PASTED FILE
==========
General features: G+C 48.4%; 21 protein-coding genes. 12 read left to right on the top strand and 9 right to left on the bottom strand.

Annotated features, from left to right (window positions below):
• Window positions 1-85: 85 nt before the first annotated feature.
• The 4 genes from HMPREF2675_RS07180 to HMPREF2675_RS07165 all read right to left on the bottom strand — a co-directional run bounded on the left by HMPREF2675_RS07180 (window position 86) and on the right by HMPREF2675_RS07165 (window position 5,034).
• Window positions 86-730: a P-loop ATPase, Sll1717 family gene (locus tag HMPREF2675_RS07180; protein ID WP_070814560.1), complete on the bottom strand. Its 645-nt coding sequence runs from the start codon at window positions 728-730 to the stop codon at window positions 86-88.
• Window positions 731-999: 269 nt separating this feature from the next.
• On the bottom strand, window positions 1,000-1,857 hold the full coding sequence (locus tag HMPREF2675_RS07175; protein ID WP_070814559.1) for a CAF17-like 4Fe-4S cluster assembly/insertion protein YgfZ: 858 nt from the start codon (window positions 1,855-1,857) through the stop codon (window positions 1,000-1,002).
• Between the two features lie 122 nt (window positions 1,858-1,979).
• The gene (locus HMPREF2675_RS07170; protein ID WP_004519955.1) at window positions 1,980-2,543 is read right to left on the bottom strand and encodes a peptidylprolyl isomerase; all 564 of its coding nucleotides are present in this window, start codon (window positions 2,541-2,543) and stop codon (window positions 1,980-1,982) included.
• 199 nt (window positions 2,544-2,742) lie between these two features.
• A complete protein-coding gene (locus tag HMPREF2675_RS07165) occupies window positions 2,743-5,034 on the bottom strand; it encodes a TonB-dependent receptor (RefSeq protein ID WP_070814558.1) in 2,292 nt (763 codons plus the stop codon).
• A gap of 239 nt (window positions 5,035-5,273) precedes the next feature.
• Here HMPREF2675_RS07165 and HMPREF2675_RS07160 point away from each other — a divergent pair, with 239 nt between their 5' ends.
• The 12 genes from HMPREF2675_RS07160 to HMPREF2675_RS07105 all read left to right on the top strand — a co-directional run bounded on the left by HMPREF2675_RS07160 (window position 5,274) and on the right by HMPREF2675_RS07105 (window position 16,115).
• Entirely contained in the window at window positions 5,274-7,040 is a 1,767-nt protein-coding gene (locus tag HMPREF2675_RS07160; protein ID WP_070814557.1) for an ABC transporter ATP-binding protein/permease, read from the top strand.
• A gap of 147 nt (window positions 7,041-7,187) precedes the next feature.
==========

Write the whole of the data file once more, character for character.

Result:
General features: G+C 48.4%; 21 protein-coding genes. 12 read left to right on the top strand and 9 right to left on the bottom strand.

Annotated features, from left to right (window positions below):
• Window positions 1-85: 85 nt before the first annotated feature.
• The 4 genes from HMPREF2675_RS07180 to HMPREF2675_RS07165 all read right to left on the bottom strand — a co-directional run bounded on the left by HMPREF2675_RS07180 (window position 86) and on the right by HMPREF2675_RS07165 (window position 5,034).
• Window positions 86-730: a P-loop ATPase, Sll1717 family gene (locus tag HMPREF2675_RS07180; protein ID WP_070814560.1), complete on the bottom strand. Its 645-nt coding sequence runs from the start codon at window positions 728-730 to the stop codon at window positions 86-88.
• Window positions 731-999: 269 nt separating this feature from the next.
• On the bottom strand, window positions 1,000-1,857 hold the full coding sequence (locus tag HMPREF2675_RS07175; protein ID WP_070814559.1) for a CAF17-like 4Fe-4S cluster assembly/insertion protein YgfZ: 858 nt from the start codon (window positions 1,855-1,857) through the stop codon (window positions 1,000-1,002).
• Between the two features lie 122 nt (window positions 1,858-1,979).
• The gene (locus HMPREF2675_RS07170; protein ID WP_004519955.1) at window positions 1,980-2,543 is read right to left on the bottom strand and encodes a peptidylprolyl isomerase; all 564 of its coding nucleotides are present in this window, start codon (window positions 2,541-2,543) and stop codon (window positions 1,980-1,982) included.
• 199 nt (window positions 2,544-2,742) lie between these two features.
• A complete protein-coding gene (locus tag HMPREF2675_RS07165) occupies window positions 2,743-5,034 on the bottom strand; it encodes a TonB-dependent receptor (RefSeq protein ID WP_070814558.1) in 2,292 nt (763 codons plus the stop codon).
• A gap of 239 nt (window positions 5,035-5,273) precedes the next feature.
• Here HMPREF2675_RS07165 and HMPREF2675_RS07160 point away from each other — a divergent pair, with 239 nt between their 5' ends.
• The 12 genes from HMPREF2675_RS07160 to HMPREF2675_RS07105 all read left to right on the top strand — a co-directional run bounded on the left by HMPREF2675_RS07160 (window position 5,274) and on the right by HMPREF2675_RS07105 (window position 16,115).
• Entirely contained in the window at window positions 5,274-7,040 is a 1,767-nt protein-coding gene (locus tag HMPREF2675_RS07160; protein ID WP_070814557.1) for an ABC transporter ATP-binding protein/permease, read from the top strand.
• A gap of 147 nt (window positions 7,041-7,187) precedes the next feature.